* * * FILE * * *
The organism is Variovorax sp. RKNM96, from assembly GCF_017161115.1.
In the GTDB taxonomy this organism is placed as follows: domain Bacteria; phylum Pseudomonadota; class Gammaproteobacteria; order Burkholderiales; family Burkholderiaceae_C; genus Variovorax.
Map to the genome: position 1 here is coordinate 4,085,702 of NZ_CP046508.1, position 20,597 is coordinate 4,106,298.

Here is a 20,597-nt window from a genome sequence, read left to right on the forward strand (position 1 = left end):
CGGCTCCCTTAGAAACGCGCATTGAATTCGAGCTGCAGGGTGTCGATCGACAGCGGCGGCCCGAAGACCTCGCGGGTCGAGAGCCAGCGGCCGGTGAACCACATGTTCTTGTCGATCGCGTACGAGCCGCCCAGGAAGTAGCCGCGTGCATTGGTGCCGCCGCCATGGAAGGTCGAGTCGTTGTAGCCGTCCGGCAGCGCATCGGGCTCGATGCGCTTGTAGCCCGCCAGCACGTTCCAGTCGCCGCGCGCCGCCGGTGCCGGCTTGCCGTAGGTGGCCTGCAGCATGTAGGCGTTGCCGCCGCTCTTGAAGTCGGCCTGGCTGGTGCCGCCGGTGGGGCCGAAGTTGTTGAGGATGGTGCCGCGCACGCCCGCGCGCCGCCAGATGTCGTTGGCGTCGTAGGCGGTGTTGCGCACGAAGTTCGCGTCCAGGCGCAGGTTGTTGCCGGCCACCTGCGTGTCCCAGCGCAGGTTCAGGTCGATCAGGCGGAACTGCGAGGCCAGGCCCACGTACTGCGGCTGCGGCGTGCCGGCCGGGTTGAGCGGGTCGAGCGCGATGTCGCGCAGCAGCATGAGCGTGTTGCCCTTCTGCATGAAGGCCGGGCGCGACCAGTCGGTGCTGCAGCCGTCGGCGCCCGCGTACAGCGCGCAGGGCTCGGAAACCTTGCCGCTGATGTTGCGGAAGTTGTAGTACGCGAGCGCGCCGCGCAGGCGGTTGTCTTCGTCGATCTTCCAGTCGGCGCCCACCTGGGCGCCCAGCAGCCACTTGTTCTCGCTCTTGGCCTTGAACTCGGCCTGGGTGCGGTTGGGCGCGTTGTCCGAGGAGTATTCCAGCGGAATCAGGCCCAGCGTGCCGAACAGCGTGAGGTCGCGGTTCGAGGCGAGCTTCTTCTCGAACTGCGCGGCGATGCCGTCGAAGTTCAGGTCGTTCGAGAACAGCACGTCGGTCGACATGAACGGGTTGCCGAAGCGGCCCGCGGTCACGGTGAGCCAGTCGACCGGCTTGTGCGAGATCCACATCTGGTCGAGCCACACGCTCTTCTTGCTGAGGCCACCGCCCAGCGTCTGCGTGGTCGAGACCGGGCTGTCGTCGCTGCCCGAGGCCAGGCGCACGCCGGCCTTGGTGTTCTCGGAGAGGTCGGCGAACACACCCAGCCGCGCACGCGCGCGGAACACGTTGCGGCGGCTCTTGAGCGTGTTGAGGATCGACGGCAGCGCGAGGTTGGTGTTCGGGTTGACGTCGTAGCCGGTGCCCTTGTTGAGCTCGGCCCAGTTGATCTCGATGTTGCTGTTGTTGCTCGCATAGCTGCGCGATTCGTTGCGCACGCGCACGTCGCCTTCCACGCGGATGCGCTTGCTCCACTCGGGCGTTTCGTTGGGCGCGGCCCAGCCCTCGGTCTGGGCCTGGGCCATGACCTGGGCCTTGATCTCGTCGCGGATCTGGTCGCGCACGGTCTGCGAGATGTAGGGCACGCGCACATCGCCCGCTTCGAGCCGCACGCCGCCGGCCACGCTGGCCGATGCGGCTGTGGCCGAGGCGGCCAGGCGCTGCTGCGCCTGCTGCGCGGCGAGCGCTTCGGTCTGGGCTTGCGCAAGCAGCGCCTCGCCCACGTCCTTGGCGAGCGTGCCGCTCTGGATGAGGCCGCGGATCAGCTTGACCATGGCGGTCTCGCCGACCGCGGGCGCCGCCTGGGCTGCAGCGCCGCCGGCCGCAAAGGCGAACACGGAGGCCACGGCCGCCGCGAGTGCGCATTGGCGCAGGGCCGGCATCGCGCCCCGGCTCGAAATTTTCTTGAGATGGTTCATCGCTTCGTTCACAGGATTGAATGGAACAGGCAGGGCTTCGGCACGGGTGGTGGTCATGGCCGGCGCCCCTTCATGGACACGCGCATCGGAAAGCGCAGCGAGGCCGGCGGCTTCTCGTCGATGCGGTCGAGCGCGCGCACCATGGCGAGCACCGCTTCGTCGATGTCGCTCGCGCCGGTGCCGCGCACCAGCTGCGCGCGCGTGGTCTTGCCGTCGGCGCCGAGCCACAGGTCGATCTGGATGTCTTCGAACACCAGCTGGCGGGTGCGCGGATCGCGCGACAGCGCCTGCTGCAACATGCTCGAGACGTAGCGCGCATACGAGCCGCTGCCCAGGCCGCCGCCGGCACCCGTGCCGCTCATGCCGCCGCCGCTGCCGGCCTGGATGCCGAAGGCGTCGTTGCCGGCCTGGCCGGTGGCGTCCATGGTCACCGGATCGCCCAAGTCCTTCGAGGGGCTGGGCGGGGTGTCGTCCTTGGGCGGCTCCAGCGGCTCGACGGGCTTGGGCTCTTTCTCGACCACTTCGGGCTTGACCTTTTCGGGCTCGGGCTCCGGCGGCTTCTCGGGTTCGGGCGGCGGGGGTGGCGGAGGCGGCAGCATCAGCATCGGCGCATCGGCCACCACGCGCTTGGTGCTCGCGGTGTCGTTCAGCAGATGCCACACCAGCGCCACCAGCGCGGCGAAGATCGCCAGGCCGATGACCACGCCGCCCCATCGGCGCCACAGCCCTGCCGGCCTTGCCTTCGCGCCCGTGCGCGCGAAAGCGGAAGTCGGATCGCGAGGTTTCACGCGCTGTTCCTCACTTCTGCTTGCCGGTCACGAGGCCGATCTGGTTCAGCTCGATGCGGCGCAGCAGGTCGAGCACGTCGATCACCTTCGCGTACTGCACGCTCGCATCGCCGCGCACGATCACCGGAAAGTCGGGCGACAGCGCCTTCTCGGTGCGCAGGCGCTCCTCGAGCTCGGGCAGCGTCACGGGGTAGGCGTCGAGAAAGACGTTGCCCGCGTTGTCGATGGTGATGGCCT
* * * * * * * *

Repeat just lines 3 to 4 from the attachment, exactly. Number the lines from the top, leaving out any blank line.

Map to the genome: position 1 here is coordinate 4,085,702 of NZ_CP046508.1, position 20,597 is coordinate 4,106,298.

Here is a 20,597-nt window from a genome sequence, read left to right on the forward strand (position 1 = left end):